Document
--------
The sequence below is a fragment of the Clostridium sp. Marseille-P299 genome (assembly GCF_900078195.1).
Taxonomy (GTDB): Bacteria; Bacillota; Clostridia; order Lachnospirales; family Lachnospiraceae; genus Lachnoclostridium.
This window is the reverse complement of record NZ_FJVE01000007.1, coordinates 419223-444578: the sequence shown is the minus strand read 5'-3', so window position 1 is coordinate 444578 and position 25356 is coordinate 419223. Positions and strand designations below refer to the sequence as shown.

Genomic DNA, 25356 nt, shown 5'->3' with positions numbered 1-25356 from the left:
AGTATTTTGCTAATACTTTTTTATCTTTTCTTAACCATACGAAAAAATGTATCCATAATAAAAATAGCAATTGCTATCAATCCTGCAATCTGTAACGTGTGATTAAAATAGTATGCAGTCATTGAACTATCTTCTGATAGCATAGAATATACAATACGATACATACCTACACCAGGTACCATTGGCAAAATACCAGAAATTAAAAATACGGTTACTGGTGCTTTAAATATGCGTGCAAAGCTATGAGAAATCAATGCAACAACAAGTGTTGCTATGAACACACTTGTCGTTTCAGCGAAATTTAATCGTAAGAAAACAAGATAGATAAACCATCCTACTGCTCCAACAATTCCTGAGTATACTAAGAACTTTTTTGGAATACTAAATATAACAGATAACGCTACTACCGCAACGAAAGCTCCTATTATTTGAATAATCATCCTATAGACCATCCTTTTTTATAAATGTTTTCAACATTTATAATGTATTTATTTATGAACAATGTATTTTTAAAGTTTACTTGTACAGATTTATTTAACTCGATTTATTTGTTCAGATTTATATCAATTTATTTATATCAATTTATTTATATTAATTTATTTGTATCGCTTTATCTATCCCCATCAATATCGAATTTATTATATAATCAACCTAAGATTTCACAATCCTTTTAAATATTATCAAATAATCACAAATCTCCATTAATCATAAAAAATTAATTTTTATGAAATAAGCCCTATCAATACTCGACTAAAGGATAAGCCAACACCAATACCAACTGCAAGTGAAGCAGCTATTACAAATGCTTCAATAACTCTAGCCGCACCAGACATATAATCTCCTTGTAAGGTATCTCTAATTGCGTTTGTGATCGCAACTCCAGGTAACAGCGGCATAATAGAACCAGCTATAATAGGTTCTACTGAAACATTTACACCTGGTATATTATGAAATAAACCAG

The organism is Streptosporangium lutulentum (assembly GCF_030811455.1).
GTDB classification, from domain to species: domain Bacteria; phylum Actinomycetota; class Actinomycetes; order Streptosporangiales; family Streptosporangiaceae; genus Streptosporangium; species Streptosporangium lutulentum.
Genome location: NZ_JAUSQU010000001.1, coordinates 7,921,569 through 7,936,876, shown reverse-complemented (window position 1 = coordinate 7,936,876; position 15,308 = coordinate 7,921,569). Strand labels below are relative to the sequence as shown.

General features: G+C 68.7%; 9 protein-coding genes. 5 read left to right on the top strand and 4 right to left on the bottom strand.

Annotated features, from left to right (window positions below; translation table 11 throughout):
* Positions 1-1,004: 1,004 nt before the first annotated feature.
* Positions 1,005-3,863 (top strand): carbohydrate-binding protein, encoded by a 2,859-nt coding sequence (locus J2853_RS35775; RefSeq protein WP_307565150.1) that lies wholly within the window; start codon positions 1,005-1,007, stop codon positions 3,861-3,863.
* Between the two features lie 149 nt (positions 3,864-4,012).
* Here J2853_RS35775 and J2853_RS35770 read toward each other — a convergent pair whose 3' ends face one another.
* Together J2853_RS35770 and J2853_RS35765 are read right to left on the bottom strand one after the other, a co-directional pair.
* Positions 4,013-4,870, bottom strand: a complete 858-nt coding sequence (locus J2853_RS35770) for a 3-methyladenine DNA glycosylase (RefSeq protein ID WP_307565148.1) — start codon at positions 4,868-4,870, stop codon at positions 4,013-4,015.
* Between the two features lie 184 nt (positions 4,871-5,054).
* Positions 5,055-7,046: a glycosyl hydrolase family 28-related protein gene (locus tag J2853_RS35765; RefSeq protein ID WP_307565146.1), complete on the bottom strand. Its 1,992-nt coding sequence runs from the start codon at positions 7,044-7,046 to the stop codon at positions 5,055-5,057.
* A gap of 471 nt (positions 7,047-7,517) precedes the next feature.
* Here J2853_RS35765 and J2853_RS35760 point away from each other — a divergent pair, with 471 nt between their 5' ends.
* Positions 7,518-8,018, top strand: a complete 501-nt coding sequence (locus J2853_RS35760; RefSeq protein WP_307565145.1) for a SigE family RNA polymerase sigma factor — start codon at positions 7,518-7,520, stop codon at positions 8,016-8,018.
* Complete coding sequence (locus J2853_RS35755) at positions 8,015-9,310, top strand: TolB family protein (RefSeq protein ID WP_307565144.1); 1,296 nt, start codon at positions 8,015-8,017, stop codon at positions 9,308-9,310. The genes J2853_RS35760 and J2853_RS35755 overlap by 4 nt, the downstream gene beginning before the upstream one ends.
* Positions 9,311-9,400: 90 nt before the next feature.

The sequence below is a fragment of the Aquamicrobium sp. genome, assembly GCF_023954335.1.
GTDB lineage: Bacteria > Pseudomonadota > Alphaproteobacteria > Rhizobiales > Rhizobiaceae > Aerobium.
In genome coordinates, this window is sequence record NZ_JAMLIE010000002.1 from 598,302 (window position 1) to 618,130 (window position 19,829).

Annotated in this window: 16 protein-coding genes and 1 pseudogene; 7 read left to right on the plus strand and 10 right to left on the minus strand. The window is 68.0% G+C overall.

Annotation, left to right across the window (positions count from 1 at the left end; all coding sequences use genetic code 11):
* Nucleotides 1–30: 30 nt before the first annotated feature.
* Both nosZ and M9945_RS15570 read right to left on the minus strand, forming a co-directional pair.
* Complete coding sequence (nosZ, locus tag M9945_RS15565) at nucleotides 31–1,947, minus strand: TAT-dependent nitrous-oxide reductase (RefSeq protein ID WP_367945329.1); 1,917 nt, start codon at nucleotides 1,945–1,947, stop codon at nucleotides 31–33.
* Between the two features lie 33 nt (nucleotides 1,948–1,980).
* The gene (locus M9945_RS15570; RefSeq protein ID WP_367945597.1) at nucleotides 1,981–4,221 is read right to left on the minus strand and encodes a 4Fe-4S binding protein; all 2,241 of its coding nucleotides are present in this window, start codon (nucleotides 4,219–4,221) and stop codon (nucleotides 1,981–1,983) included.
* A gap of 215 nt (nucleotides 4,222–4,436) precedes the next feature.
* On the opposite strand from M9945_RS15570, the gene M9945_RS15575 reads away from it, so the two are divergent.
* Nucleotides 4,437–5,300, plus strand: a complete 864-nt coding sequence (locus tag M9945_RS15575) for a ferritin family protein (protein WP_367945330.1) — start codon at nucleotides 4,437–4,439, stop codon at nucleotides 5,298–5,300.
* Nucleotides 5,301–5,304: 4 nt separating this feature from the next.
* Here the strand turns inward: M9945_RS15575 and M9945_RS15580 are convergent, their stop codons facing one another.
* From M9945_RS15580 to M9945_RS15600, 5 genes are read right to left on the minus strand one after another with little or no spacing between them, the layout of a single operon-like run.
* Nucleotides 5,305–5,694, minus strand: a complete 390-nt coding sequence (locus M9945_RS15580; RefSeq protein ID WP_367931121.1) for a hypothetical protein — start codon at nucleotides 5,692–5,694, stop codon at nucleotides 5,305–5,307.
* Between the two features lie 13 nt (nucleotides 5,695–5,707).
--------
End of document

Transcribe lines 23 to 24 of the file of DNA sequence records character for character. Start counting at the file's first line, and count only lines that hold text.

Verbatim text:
* Positions 9,311-9,400: 90 nt before the next feature.

The sequence below is a fragment of the Aquamicrobium sp. genome, assembly GCF_023954335.1.